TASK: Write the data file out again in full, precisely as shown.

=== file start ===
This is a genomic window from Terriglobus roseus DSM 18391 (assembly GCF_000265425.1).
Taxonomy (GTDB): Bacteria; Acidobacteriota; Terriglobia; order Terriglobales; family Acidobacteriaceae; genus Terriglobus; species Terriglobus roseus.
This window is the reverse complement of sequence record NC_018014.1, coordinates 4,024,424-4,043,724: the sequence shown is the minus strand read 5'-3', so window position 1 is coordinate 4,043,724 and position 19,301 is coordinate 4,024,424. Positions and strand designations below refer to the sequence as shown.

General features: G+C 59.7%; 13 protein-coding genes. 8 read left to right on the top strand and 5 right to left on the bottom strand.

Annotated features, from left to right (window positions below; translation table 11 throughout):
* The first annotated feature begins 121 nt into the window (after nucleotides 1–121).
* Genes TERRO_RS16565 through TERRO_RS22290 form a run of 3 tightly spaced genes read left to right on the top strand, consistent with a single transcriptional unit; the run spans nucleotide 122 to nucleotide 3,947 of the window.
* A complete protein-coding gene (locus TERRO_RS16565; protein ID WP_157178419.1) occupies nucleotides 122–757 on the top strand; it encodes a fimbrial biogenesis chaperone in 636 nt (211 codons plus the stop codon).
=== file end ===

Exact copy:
This is a genomic window from Terriglobus roseus DSM 18391 (assembly GCF_000265425.1).
Taxonomy (GTDB): Bacteria; Acidobacteriota; Terriglobia; order Terriglobales; family Acidobacteriaceae; genus Terriglobus; species Terriglobus roseus.
This window is the reverse complement of sequence record NC_018014.1, coordinates 4,024,424-4,043,724: the sequence shown is the minus strand read 5'-3', so window position 1 is coordinate 4,043,724 and position 19,301 is coordinate 4,024,424. Positions and strand designations below refer to the sequence as shown.

General features: G+C 59.7%; 13 protein-coding genes. 8 read left to right on the top strand and 5 right to left on the bottom strand.

Annotated features, from left to right (window positions below; translation table 11 throughout):
* The first annotated feature begins 121 nt into the window (after nucleotides 1–121).
* Genes TERRO_RS16565 through TERRO_RS22290 form a run of 3 tightly spaced genes read left to right on the top strand, consistent with a single transcriptional unit; the run spans nucleotide 122 to nucleotide 3,947 of the window.
* A complete protein-coding gene (locus TERRO_RS16565; protein ID WP_157178419.1) occupies nucleotides 122–757 on the top strand; it encodes a fimbrial biogenesis chaperone in 636 nt (211 codons plus the stop codon).